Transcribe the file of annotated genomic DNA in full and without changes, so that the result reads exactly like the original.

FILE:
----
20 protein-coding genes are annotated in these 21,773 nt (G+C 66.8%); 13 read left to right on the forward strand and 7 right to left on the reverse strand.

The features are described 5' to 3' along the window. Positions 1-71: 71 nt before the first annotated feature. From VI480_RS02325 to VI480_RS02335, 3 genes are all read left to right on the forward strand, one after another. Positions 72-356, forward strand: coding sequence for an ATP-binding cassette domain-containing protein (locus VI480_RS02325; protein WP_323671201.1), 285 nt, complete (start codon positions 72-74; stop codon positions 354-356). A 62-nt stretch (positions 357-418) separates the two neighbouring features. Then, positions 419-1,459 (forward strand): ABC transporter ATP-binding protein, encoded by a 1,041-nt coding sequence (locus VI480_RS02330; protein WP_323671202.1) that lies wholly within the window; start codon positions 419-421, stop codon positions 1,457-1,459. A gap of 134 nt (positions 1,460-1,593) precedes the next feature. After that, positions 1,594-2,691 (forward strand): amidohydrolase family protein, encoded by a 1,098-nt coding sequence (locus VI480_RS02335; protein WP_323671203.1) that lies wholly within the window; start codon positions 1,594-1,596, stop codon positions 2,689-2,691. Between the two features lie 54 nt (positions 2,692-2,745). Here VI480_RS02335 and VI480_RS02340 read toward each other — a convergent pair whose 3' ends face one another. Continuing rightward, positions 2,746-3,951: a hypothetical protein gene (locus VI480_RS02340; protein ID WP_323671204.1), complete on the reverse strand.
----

20 protein-coding genes are annotated in these 21,773 nt (G+C 66.8%); 13 read left to right on the forward strand and 7 right to left on the reverse strand.

The features are described 5' to 3' along the window. Positions 1-71: 71 nt before the first annotated feature. From VI480_RS02325 to VI480_RS02335, 3 genes are all read left to right on the forward strand, one after another. Positions 72-356, forward strand: coding sequence for an ATP-binding cassette domain-containing protein (locus VI480_RS02325; protein WP_323671201.1), 285 nt, complete (start codon positions 72-74; stop codon positions 354-356). A 62-nt stretch (positions 357-418) separates the two neighbouring features. Then, positions 419-1,459 (forward strand): ABC transporter ATP-binding protein, encoded by a 1,041-nt coding sequence (locus VI480_RS02330; protein WP_323671202.1) that lies wholly within the window; start codon positions 419-421, stop codon positions 1,457-1,459. A gap of 134 nt (positions 1,460-1,593) precedes the next feature. After that, positions 1,594-2,691 (forward strand): amidohydrolase family protein, encoded by a 1,098-nt coding sequence (locus VI480_RS02335; protein WP_323671203.1) that lies wholly within the window; start codon positions 1,594-1,596, stop codon positions 2,689-2,691. Between the two features lie 54 nt (positions 2,692-2,745). Here VI480_RS02335 and VI480_RS02340 read toward each other — a convergent pair whose 3' ends face one another. Continuing rightward, positions 2,746-3,951: a hypothetical protein gene (locus VI480_RS02340; protein ID WP_323671204.1), complete on the reverse strand.